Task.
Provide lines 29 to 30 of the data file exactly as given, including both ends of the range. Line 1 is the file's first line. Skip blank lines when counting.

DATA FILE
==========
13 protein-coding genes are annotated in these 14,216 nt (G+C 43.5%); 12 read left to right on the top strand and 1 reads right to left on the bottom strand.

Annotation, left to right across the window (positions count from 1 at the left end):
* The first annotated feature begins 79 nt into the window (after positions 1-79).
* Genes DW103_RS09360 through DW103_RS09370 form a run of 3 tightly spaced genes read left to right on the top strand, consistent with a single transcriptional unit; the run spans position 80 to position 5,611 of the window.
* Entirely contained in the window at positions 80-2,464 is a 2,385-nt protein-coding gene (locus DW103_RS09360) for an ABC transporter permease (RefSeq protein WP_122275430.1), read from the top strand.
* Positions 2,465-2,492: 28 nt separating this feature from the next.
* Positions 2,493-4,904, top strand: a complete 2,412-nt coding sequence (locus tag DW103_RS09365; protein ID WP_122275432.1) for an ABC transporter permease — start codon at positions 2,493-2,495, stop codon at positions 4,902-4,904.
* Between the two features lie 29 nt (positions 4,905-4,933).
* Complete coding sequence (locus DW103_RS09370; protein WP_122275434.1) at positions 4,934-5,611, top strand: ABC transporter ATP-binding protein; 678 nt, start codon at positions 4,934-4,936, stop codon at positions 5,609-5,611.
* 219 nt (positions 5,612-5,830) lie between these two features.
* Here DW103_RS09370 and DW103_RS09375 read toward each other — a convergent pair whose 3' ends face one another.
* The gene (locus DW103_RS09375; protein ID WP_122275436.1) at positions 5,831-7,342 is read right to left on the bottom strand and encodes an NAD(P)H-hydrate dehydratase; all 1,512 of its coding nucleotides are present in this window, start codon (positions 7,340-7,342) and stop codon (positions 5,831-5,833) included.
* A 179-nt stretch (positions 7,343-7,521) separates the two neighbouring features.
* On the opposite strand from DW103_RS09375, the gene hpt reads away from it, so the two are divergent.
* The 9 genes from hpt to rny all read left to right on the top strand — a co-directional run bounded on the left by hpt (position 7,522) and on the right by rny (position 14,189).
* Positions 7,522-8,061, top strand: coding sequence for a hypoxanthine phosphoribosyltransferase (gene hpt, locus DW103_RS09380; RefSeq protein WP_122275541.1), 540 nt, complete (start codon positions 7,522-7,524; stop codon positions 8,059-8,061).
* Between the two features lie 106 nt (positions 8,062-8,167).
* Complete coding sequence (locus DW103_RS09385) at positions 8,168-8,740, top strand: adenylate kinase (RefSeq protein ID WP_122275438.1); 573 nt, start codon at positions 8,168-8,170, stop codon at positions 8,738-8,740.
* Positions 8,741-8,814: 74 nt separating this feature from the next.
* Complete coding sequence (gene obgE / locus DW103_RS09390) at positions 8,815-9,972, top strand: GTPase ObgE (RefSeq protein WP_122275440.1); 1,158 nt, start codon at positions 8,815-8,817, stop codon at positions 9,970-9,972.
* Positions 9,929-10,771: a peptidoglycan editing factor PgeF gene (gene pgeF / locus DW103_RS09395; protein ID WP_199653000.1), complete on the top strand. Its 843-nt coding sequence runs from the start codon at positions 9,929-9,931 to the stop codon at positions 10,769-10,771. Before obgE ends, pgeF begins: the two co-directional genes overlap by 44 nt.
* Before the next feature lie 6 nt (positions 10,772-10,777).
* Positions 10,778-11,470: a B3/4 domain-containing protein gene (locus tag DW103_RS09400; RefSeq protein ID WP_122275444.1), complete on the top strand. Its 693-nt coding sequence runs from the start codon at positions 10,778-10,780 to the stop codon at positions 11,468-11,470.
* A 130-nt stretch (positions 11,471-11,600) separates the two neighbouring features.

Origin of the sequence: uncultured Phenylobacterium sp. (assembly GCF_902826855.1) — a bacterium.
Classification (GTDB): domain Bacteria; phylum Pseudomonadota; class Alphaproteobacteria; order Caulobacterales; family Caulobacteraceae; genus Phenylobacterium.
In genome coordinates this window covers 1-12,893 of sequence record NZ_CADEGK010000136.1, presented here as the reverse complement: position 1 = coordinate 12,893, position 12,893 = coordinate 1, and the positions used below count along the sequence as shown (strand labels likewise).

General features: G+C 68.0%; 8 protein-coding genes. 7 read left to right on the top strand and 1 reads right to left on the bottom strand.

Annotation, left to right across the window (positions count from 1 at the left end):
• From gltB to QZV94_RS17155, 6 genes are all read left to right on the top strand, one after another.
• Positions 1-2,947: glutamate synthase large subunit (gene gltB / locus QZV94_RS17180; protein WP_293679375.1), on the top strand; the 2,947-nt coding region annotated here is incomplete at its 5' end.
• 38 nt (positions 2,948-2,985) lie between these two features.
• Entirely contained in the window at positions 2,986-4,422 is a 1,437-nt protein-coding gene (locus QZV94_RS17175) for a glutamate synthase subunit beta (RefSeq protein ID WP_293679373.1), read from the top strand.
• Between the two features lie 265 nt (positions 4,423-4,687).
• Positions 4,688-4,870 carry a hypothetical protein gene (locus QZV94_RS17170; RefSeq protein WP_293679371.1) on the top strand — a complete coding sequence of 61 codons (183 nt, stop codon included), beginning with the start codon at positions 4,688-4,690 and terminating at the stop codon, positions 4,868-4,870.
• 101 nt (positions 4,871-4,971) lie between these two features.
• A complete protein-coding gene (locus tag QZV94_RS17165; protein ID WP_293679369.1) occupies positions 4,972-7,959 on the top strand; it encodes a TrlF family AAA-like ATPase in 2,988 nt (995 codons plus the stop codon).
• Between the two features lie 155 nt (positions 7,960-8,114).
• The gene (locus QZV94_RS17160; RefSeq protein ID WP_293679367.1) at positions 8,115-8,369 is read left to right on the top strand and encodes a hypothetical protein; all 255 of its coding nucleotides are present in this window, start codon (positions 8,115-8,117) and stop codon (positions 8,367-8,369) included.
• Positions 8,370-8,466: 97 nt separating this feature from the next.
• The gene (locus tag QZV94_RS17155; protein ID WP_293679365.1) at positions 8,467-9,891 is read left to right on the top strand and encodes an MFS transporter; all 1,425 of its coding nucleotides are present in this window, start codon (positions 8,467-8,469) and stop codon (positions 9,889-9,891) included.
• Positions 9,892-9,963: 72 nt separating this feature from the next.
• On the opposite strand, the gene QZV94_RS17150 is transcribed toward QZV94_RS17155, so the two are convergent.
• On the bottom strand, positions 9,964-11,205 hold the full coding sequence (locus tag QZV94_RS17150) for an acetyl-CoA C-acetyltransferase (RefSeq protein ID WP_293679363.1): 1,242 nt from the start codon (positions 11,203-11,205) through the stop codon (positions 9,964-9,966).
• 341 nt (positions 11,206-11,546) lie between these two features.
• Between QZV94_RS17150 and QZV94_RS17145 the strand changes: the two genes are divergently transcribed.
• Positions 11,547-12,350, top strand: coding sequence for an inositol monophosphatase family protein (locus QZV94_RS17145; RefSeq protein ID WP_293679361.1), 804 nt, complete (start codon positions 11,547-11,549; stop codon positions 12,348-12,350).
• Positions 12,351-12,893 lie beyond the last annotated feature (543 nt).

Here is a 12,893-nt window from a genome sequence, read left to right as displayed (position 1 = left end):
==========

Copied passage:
Annotation, left to right across the window (positions count from 1 at the left end):
• From gltB to QZV94_RS17155, 6 genes are all read left to right on the top strand, one after another.